I think Alec Yagy of Morgan Stanley hit the nail on the head when he asked about when investors should finally start to see returns from all of the investments Lithia (NYSE:LAD) has been making.
And he brought up a really appropriate illustration, saying that even on the call management pointed out SG&A (selling general, and administrative expenses) are right at the company's five year historical average. But Lithia is 70% (at least in terms of annual revenues) bigger than they were 5-year ago. "Shouldn't there be some leverage? When do we see the benefits from the initiatives?" He appropriately pressed.
I share Mr. Yagy's concerns. And maybe a few years from now we will look back and say I was a sucker, but I really bought management's response to the question. . .
Sid DeBoer - CEO
In reality, we could take out the acquisition group and all the initiatives and fall right in line on SG&A based on the current volume of business. And that would be a silly sell out for the future of this company.
So we're not managing to the SG&A managing, we're managing to the costs it takes to grow this company into what we want it to be. And we're going to get these spurts in gross profit, which will bring them in line. But we're not going to cut back on SG&a in order to achieve an SG&A number right now that looks great. Because that is not the objective. The objective is to build the company that can be the best retailer of automobiles in America. And grow consistently.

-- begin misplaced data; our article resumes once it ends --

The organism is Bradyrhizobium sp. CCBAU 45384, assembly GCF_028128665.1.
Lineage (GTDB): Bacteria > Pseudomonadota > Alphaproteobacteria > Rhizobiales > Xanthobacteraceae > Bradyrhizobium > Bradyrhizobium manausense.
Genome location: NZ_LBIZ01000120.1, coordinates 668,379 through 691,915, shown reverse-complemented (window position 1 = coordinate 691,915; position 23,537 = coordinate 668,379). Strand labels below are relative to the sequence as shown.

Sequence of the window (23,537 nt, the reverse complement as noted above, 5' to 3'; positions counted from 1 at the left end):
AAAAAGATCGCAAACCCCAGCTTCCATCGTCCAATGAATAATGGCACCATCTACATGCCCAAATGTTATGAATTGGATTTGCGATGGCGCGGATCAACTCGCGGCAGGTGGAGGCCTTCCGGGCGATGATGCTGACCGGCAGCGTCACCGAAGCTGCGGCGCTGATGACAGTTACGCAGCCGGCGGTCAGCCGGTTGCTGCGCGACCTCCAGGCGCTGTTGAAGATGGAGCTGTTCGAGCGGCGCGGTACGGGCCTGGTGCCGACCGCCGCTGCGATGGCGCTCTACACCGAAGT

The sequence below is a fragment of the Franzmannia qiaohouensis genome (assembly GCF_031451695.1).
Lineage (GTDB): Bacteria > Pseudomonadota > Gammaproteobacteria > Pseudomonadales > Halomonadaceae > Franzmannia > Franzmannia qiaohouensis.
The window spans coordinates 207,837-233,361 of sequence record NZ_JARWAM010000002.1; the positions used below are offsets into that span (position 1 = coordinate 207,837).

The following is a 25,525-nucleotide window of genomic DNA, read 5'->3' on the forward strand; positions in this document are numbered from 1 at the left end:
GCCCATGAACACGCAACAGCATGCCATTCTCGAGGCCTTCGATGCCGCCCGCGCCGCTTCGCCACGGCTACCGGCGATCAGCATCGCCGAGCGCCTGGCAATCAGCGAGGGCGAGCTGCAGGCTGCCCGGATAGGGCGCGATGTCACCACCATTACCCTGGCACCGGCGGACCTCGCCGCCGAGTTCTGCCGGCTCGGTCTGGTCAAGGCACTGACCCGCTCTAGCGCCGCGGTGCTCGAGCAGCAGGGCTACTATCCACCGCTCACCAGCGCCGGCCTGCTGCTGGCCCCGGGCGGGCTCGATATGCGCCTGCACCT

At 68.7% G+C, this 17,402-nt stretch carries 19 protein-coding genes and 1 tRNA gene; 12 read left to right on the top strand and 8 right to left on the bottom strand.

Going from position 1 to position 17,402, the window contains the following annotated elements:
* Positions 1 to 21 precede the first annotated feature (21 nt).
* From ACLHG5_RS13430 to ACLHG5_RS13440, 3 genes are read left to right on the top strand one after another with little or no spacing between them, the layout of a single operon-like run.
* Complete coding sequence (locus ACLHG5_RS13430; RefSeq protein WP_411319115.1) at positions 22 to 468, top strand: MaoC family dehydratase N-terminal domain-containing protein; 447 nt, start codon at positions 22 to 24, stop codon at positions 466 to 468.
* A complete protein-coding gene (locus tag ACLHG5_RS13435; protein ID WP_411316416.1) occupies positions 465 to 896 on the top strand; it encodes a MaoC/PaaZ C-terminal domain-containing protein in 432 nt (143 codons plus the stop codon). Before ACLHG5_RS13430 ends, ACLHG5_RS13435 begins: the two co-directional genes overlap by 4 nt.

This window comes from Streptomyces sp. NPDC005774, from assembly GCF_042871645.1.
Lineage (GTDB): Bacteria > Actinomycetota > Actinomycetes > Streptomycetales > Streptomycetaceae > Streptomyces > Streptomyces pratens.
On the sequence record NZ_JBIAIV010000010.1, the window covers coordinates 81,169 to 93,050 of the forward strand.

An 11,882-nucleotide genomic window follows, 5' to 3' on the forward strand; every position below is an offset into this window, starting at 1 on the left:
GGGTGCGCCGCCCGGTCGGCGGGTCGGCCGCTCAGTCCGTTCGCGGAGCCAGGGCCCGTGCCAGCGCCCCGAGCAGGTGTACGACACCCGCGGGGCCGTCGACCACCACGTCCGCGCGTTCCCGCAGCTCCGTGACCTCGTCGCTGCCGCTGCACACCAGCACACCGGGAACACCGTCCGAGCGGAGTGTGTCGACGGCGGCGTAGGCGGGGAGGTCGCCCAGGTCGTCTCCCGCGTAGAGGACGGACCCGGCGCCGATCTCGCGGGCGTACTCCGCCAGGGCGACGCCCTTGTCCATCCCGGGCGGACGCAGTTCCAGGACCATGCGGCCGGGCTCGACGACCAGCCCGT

We'd love to see a day when we're growing same store sales at 10% because of customer friendly environment we've got. And because of what we're able to do. And we can have lowest cost in the industry because of what we've centralized. But it's like building something bigger than you need right now to get by with than in order to produce some numbers in the short term, I'm sorry but this company is not going there.
Jeff DeBoer - CFO
And on the last call, if you remember Alec, we laid these initiatives out as a major cultural change for the company. That no other company in the industry is attempting to do. And when we get there we will be incredibly powerful as a retailer. And no one else will have even attempted these things. So you can not underestimate the depth of the changes and the evolutionary processes that we're attempting. It's very dramatic. I think people can underestimate that real easy.
LAD 3-yr chart: